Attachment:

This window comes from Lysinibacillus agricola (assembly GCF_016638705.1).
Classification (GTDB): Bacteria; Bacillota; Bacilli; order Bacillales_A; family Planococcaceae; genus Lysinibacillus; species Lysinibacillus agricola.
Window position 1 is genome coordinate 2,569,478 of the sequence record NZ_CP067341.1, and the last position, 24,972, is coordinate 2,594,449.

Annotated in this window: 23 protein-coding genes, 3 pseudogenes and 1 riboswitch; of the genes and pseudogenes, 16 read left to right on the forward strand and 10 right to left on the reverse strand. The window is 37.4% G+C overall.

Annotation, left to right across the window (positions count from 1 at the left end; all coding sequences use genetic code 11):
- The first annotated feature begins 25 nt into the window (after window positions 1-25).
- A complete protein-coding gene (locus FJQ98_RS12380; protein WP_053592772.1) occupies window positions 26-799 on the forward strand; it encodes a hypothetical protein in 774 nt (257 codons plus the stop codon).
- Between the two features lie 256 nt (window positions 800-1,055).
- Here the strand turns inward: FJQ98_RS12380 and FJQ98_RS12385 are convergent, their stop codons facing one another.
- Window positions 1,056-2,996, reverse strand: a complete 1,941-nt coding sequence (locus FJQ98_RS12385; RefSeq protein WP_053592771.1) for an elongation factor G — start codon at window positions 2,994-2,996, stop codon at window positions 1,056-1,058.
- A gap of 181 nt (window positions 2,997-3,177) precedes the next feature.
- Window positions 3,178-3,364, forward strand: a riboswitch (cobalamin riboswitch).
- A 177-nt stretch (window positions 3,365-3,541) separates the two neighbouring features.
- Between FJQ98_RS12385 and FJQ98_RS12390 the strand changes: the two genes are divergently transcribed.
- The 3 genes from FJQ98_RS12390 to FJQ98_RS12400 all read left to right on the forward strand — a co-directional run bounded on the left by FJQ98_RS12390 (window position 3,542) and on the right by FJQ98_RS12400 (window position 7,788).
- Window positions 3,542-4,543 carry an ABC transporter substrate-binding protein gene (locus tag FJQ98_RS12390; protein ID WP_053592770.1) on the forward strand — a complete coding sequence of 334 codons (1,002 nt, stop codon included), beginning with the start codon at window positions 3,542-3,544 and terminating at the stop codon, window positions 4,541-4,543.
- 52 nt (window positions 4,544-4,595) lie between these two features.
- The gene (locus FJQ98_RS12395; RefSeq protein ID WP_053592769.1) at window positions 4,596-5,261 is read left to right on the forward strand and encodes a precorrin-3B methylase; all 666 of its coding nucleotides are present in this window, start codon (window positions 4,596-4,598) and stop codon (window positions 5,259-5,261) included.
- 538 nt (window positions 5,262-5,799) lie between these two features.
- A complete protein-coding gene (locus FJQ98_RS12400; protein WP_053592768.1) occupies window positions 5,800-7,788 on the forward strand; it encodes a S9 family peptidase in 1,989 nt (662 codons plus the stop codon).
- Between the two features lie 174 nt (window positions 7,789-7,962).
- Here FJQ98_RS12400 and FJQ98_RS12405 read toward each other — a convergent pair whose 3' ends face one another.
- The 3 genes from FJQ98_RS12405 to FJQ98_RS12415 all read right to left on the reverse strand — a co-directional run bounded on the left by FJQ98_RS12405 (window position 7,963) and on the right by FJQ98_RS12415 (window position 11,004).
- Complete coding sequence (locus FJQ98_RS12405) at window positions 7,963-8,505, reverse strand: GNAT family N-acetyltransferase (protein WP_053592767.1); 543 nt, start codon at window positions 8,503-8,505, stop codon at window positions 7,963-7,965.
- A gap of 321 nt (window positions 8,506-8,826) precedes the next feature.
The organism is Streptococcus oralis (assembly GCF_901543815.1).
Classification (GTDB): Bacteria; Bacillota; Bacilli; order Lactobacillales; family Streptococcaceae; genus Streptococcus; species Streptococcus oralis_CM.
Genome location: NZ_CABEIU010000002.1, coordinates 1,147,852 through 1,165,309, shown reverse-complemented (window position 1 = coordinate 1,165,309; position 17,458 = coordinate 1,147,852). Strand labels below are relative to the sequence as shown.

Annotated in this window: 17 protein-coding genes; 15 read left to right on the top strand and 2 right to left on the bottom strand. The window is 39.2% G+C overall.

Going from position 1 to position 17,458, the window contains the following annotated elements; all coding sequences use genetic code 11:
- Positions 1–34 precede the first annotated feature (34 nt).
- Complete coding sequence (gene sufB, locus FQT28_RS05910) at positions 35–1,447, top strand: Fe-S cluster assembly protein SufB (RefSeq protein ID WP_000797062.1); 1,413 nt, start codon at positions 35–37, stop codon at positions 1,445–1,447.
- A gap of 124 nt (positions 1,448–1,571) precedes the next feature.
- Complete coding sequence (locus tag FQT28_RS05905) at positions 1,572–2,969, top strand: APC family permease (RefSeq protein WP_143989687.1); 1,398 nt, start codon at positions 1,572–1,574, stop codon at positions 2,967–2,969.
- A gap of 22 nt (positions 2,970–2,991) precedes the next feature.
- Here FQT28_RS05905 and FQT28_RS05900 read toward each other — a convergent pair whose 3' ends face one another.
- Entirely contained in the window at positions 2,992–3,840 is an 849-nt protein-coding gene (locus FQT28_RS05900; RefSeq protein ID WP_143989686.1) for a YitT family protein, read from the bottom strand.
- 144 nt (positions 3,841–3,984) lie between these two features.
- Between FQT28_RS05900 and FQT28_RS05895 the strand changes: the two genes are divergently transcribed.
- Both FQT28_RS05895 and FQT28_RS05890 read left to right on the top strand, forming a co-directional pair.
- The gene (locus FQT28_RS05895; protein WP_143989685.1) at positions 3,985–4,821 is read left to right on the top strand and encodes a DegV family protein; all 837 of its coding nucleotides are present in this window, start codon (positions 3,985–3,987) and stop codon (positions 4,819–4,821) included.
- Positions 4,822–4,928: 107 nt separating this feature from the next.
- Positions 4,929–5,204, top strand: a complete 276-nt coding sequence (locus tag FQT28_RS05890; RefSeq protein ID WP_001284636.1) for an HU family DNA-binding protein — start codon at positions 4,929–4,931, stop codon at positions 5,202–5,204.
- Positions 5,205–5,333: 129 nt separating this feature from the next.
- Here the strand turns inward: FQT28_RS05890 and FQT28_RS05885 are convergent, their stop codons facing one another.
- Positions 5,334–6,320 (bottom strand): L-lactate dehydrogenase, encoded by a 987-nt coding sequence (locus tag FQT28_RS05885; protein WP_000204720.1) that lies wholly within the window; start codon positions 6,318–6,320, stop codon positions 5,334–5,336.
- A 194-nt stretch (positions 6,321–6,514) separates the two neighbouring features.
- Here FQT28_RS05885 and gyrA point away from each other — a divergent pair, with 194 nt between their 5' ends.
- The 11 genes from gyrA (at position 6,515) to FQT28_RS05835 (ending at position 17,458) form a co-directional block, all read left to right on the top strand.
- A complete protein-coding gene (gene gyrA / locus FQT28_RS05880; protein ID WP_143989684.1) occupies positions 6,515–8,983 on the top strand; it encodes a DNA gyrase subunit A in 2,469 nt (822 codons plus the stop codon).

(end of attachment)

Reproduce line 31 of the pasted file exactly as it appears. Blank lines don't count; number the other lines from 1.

- Positions 1–34 precede the first annotated feature (34 nt).